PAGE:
On December 10, 2010, the parties appeared in the trial court for a hearing on a preliminary injunction. After hearing testimony from Mr. Paese, Mr. Ortberg and Mr. Weber, the court determined that the plaintiffs were likely to succeed on their claims of private nuisance and conspiracy, and that Mr. Paese was likely to succeed on his claim of intentional infliction of emotional distress. The court then issued a preliminary injunction, and Mr. Ortberg and Mr. Weber appealed.
We begin our analysis with the trial court's decision to grant the preliminary injunction. Mr. Ortberg and Mr. Weber's main argument is that the trial court abused its discretion when it concluded that Goldman Sachs and Mr. Paese were likely to succeed on the merits of their claims for intentional infliction of emotional distress and private nuisance.*fn2 The decision to grant or deny a preliminary injunction is a discretionary one. Feaster v. Vance, 832 A.2d 1277, 1287 (D.C. 2003). To grant an injunction, the trial court must find, among other things, that "the moving party has clearly demonstrated" a "substantial likelihood" of success on the merits. Id. at 1287 (quotation marks and citation omitted).
We review a trial court's decision to grant a preliminary injunction "not to resolve the merits of the underlying dispute between the litigants, except insofar as the action of the trial court turns on a question of law or statutory interpretation." Id. at 1288 (internal quotation marks and citation omitted). Therefore, "our role is confined to (1) examining the trial court's findings and conclusions to see if they are sufficiently supported by the record; (2) assuring that the trial court's analysis reflects a resolution of all the issues which necessarily underlie the issuance of an injunction; and (3) inquiring into any other claims of an abuse of discretion by the trial court." Id. (internal quotation marks and citations omitted). When reviewing challenges to a trial court's determination that a party is likely to succeed on the merits, we have said that "[a] party seeking temporary equitable relief need not show a mathematical probability of success on the merits . . . . Nevertheless, if the appellees' claims are barred by law, we must reach the merits of the decision" on appeal. In re Estate of Reilly, 933 A.2d 830, 837 (D.C. 2007) (internal quotation marks and citations omitted).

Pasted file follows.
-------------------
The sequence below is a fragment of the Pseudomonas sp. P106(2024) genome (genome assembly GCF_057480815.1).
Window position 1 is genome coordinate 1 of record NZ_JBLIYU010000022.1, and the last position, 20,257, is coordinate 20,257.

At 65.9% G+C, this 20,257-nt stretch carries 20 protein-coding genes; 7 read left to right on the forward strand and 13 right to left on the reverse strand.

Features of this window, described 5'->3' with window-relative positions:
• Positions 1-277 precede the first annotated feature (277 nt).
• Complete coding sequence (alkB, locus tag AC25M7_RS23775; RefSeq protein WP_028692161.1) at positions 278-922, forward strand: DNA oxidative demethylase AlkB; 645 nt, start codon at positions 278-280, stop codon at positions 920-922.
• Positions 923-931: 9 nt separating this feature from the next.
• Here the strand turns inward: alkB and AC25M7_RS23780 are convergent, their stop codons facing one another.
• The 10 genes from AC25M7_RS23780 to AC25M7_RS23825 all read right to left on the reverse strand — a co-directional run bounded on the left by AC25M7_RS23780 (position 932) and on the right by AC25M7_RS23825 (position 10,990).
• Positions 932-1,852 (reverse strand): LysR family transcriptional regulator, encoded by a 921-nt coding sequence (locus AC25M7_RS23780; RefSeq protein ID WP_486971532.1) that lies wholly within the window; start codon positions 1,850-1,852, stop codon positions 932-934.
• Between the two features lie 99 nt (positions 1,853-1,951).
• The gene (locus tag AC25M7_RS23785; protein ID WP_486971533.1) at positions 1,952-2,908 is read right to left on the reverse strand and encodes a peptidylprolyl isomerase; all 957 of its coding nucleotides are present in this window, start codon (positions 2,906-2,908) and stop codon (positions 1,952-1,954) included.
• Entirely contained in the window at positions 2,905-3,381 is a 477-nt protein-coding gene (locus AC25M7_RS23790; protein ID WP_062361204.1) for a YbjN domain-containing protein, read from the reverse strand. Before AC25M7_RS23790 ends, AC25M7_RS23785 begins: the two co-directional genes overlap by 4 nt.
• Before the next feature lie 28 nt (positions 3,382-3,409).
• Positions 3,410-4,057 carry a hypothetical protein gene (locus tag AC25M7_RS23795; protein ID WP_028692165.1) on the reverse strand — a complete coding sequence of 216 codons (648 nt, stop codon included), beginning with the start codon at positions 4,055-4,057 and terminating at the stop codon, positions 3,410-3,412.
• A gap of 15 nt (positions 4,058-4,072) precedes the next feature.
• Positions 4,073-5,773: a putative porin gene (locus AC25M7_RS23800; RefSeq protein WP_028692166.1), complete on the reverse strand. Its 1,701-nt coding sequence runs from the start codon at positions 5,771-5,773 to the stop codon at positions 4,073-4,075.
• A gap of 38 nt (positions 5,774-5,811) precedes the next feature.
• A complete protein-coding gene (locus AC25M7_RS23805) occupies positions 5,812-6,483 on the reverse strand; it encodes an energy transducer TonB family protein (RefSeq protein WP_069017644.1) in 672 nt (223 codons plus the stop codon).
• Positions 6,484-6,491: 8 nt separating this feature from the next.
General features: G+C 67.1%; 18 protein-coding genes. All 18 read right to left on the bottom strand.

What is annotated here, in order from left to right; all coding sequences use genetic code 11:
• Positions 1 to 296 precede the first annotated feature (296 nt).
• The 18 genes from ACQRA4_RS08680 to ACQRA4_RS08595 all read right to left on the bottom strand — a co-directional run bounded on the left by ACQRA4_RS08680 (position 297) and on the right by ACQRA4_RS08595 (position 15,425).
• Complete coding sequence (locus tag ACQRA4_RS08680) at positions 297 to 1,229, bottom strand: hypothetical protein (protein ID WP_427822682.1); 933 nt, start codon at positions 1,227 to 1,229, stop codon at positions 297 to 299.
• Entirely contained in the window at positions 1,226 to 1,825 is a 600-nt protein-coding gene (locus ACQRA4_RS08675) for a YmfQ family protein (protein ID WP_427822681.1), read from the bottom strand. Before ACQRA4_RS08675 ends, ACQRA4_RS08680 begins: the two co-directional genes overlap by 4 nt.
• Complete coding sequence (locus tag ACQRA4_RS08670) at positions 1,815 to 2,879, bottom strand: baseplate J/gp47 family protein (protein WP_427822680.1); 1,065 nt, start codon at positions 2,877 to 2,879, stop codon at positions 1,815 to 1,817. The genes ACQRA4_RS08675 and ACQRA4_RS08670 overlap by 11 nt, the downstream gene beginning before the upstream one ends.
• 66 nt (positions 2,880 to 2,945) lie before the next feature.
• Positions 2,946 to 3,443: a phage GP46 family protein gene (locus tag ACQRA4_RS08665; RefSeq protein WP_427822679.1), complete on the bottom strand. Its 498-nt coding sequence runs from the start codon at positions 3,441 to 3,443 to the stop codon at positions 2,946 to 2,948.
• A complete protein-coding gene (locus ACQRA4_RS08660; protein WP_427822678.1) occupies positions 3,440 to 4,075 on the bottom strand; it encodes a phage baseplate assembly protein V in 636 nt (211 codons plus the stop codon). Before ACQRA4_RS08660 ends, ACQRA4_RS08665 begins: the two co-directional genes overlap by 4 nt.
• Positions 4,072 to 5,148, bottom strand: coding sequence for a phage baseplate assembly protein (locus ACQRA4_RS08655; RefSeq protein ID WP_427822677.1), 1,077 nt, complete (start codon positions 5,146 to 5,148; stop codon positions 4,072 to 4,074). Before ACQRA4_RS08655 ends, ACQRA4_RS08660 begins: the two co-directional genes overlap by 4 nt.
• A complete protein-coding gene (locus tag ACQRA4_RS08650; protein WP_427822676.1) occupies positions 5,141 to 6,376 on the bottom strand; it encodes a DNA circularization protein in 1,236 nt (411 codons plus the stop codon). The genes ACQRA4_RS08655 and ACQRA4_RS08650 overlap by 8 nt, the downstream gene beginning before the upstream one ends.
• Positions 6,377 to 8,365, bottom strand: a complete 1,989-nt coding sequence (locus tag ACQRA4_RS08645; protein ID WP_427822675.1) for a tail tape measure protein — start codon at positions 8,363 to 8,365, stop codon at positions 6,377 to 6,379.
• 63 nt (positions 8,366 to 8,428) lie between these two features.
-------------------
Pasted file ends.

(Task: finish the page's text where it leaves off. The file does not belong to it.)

Substantial Likelihood of Success on Mr. Paese's Intentional Infliction of Emotional Distress Claim
Mr. Ortberg and Mr. Weber argue that the trial court erred when it concluded Mr. Paese would be able to prove that the defendants' conduct was "extreme and outrageous" and that Mr. Paese had "suffer[ed] severe emotional distress." For the reasons set forth below, we hold that on this record Mr. Paese has not "clearly demonstrated" a "substantial likelihood" of success on the merits of his intentional infliction of emotional distress claim. Feaster, supra, 832 A.2d at 1287. Hence, the trial court should not have granted Mr. Paese's motion with respect to that claim.